The Sonoma County Board of Supervisors adopted a resolution on April 27 proclaiming a local drought emergency and requested Gov. Gavin Newsom to seek a presidential disaster declaration for the parched region.
Newsom visited a dry section of Lake Mendocino on April 21 and proclaimed a state of emergency in Sonoma and Mendocino counties due to severe drought conditions along the Russian River watershed.
After two consecutive dry years, Lake Mendocino is currently at 43% of target capacity and Lake Sonoma is at 62% of capacity, both the lowest they have been in this week of April.
“The Sonoma County Board of Supervisors took action today to proclaim a local emergency due to severe drought conditions,” Sonoma County Supervisor Lynda Hopkins, Chair of the Board of Supervisors, said in a statement. “In collaboration with Governor Newsom’s proclamation last week, the county proclamation will provide more tools to support the region’s local agriculture and economy, such as funding requests for drought related response activities. The drought in Sonoma County may result in broad impacts and considerations that extend beyond drinking water and conservation efforts. In some instances, such as local agriculture, the drought has created a critical emergency with significant crop loss and costs to local producers. Now is the time to save every drop of water. There is no water to waste.”
The county proclamation covers the entire Sonoma County operational area, including all nine cities and special districts.
Under California’s Standardized Emergency Management System, the county will serve as the lead agency for mutual aid and coordination with jurisdictions and the state through the California Governor’s Office of Emergency Services, according to a county press release.
Also under the proclamation, additional coordination within the operational area will take place in order to help identify what actions and resources are needed to address broad community impacts, especially to local agriculture.
“Immediate water savings are needed from all members of our community, including urban, commercial, industrial and agriculture. We can only beat this drought if we act together. Today’s proclamation and earlier action by Governor Newsom will help provide tools to beat this drought,” Sonoma County District 2 Supervisor David Rabbitt and board liaison to Sonoma Water said in a statement.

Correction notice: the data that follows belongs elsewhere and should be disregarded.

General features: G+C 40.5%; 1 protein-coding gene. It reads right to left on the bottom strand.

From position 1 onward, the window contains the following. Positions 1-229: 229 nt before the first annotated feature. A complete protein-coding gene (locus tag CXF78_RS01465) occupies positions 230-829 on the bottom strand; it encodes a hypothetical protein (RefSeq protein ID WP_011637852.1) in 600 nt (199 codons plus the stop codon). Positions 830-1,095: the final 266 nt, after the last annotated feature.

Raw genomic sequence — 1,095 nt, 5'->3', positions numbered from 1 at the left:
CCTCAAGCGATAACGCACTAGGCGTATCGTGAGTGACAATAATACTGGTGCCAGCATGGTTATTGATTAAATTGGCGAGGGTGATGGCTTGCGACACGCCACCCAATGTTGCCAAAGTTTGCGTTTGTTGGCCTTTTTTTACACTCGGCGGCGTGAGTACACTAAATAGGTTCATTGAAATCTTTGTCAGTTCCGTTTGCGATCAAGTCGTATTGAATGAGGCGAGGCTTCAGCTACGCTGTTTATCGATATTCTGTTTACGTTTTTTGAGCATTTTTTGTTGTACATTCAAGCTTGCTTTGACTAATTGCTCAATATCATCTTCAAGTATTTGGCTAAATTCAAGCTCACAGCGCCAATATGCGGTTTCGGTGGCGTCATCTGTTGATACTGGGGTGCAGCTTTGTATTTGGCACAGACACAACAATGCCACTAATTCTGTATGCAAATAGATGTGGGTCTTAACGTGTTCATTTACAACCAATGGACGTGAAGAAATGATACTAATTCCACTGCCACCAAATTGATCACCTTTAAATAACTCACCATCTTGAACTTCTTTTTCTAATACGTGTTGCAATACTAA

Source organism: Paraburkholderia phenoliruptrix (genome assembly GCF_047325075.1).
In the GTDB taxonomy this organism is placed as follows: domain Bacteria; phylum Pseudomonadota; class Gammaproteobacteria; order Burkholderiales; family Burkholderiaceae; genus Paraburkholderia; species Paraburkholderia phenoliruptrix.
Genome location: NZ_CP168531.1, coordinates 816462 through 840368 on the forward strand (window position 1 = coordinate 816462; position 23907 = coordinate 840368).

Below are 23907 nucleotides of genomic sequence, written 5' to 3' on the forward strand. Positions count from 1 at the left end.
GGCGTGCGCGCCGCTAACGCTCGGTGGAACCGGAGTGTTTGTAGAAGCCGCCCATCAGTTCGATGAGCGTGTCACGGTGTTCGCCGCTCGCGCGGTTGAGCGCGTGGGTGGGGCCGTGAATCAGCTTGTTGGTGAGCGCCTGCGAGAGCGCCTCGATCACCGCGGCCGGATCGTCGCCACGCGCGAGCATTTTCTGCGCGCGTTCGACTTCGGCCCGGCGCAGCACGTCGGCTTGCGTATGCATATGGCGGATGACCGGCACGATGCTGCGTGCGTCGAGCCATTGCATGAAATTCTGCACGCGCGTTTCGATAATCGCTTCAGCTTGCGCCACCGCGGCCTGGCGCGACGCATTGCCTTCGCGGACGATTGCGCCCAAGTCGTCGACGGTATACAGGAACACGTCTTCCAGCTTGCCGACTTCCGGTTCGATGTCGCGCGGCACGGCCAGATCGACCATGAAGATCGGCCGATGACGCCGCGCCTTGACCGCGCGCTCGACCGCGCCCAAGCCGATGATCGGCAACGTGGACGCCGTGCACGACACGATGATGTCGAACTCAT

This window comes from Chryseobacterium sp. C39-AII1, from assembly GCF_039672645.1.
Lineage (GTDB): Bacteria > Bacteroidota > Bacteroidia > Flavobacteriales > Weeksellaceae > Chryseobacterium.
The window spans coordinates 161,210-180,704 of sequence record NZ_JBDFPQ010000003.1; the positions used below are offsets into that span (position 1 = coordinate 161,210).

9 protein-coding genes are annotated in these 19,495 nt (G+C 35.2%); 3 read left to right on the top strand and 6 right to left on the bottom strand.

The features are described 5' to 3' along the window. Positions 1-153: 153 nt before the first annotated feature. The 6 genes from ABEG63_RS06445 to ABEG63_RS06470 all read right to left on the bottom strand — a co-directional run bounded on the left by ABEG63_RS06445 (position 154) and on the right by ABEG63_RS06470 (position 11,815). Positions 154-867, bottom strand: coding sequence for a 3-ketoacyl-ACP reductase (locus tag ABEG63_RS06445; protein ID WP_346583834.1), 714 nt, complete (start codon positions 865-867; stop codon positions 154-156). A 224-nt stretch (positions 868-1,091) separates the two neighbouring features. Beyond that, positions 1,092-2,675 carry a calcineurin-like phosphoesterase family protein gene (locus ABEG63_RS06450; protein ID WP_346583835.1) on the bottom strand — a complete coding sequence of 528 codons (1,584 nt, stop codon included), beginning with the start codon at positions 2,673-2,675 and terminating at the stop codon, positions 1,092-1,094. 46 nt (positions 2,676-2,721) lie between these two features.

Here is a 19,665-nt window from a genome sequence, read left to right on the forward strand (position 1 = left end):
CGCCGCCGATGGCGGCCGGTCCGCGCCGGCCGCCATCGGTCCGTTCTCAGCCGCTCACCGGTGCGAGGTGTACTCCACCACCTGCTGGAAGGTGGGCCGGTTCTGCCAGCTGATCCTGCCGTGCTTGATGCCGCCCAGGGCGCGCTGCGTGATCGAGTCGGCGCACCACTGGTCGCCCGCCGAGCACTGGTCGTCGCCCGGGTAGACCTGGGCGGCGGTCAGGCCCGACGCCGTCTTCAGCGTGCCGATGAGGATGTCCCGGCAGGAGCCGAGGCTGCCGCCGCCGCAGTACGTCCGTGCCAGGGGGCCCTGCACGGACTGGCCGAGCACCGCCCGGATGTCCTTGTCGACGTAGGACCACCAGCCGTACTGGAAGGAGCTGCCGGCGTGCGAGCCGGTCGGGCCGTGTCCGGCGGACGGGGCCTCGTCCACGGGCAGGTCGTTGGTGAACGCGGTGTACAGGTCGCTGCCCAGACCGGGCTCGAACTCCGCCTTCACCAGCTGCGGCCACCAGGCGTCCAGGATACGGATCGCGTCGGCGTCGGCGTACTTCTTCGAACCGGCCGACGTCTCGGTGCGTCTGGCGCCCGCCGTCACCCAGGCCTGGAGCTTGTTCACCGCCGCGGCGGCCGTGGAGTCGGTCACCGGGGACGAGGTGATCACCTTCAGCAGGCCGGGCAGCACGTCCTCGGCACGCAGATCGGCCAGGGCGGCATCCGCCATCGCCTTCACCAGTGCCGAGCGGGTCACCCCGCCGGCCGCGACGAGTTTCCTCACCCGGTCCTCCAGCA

According to the county press release, the proclamation creates a suite of opportunities to support the region’s local agriculture and economy.
“For example, additional funding requests for drought-related response activities and public outreach may become available that can assist the agricultural community, mitigate the increased fire risk, and streamline mitigation projects to protect and preserve drinking and agricultural water supplies,” the press release states.
While not currently available through the governor’s drought proclamation, future reimbursement for emergency response and coordination activities may later become available through the California Disaster Assistance Act (CDAA).
The CDAA would allow for reimbursement up to 75% of costs incurred under a locally proclaimed emergency.
The resolution issued by the board of supervisors on Tuesday requests the governor immediately authorize the CDAA reimbursement and also requests the governor seek all available federal disaster assistance, including the Presidential Declaration of Emergency.
County staff will return to the board of supervisors on May 11 to provide a situational update on drought related efforts to date and additional actions for consideration.You can read the full proclamation here.